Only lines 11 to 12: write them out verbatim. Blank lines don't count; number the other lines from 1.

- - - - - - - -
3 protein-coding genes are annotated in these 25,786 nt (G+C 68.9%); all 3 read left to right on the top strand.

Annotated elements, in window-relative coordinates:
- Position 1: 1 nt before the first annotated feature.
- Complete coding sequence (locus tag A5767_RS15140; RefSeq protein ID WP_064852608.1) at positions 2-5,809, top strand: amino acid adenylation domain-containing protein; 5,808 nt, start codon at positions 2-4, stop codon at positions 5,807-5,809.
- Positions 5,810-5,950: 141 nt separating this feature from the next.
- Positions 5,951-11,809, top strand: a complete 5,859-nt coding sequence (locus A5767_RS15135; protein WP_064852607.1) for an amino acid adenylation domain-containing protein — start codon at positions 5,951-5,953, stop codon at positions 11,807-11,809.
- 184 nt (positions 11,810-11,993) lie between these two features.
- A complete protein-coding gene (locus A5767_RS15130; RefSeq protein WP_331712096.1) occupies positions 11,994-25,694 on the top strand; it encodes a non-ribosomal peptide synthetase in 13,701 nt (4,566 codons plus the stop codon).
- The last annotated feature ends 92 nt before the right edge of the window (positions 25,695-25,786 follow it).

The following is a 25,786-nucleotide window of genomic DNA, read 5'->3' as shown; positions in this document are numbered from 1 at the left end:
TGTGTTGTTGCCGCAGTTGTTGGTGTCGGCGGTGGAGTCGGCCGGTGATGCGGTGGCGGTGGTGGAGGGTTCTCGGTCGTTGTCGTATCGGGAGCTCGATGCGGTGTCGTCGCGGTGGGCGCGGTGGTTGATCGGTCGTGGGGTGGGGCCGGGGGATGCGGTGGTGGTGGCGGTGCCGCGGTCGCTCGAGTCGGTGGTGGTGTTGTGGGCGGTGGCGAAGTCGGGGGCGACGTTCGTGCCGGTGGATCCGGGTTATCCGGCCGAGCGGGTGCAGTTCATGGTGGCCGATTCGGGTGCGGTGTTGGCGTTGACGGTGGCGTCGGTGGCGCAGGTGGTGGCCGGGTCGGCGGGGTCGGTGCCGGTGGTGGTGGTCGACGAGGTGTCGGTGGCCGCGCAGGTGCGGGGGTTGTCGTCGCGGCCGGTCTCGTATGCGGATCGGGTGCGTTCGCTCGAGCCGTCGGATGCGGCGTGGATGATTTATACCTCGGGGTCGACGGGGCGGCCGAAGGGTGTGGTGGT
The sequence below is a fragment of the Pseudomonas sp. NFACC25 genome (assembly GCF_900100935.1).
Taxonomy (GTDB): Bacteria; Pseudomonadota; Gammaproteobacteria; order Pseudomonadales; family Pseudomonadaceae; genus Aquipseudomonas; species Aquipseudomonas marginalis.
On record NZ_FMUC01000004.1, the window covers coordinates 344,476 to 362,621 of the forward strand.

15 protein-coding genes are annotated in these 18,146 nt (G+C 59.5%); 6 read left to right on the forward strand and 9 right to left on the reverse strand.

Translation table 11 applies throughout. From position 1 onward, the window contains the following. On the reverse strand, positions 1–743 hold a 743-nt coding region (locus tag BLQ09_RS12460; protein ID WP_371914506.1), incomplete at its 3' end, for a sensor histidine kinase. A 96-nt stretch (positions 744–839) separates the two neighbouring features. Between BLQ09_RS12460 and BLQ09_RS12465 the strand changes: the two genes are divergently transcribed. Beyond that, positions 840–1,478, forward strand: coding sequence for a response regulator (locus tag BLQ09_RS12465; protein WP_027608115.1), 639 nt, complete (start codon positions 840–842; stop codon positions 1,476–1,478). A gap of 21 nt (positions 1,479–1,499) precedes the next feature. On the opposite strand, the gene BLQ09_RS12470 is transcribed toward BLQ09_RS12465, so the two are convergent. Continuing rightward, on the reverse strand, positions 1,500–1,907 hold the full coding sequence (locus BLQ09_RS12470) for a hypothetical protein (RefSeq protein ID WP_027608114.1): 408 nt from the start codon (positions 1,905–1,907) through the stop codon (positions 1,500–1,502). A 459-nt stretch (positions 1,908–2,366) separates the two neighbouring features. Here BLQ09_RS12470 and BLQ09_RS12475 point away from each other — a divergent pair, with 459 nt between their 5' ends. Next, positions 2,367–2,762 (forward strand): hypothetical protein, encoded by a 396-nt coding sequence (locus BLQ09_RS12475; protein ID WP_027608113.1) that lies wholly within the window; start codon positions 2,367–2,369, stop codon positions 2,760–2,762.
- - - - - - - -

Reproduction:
TGTGTTGTTGCCGCAGTTGTTGGTGTCGGCGGTGGAGTCGGCCGGTGATGCGGTGGCGGTGGTGGAGGGTTCTCGGTCGTTGTCGTATCGGGAGCTCGATGCGGTGTCGTCGCGGTGGGCGCGGTGGTTGATCGGTCGTGGGGTGGGGCCGGGGGATGCGGTGGTGGTGGCGGTGCCGCGGTCGCTCGAGTCGGTGGTGGTGTTGTGGGCGGTGGCGAAGTCGGGGGCGACGTTCGTGCCGGTGGATCCGGGTTATCCGGCCGAGCGGGTGCAGTTCATGGTGGCCGATTCGGGTGCGGTGTTGGCGTTGACGGTGGCGTCGGTGGCGCAGGTGGTGGCCGGGTCGGCGGGGTCGGTGCCGGTGGTGGTGGTCGACGAGGTGTCGGTGGCCGCGCAGGTGCGGGGGTTGTCGTCGCGGCCGGTCTCGTATGCGGATCGGGTGCGTTCGCTCGAGCCGTCGGATGCGGCGTGGATGATTTATACCTCGGGGTCGACGGGGCGGCCGAAGGGTGTGGTGGT
The sequence below is a fragment of the Pseudomonas sp. NFACC25 genome (assembly GCF_900100935.1).